Dead Space: 10 Years Ago I Screamed In Space

10 years ago on this day in North America, Dead Space was released. Do you feel old yet? I do. I remember playing this on the day it came out in the UK. I also remember playing this at night and then realising I’m too much of a coward to continue. The next day I returned however and continued my romp from the Ishimura.

With it being Halloween I thought it was only fitting to briefly talk about this fantastic and genuinely scary game. Dead Space was a 3rd person horror/action game by the studio now known as Visceral Games. Rather fitting name don’t you think? It originally released on the PS3, Xbox 360 and PC.

The game closely resembles the Alien franchise specifically the 1st one. As a side note, Dead Space 2 continues this pattern as it was more action focused like Aliens. The gameplay is over the shoulder similar to Resident Evil 4. In the game, we played as Isaac Clarke, space engineer as he journeys through the Ishimura, a planet cracking vessel.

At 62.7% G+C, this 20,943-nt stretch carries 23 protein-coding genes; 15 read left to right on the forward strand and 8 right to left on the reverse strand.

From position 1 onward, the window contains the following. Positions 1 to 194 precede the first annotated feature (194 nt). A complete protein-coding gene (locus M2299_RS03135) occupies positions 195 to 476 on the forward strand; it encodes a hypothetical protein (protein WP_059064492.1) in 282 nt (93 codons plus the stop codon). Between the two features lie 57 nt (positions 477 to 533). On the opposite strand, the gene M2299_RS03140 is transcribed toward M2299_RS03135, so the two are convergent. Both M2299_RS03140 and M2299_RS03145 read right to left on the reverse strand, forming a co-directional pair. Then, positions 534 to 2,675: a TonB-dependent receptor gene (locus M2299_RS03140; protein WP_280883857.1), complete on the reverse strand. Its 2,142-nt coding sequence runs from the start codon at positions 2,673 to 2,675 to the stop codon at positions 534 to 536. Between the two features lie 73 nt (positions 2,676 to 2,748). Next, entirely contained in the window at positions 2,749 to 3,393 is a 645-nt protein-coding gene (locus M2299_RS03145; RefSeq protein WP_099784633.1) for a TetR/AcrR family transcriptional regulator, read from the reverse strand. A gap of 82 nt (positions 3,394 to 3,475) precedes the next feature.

The story is very basic but works well with the atmosphere. This is a game that wants you to feel isolated. Isaac boards the ship as he had received a distress message from his partner, Nicole, who was aboard the vessel herself. When Isaac boards the ship all he finds is desolation, bodies and the Necromorphs.

Necromorphs

Necromorphs are a fantastic monster design. Throughout gaming we’ve been told to inflict pain on the head for big damage or aim for the biggest target, aka the body, usually. The Necromorphs are beings that you need to dismember to take out. Arms and legs are the first to go as these nightmares are dangerous but also agile.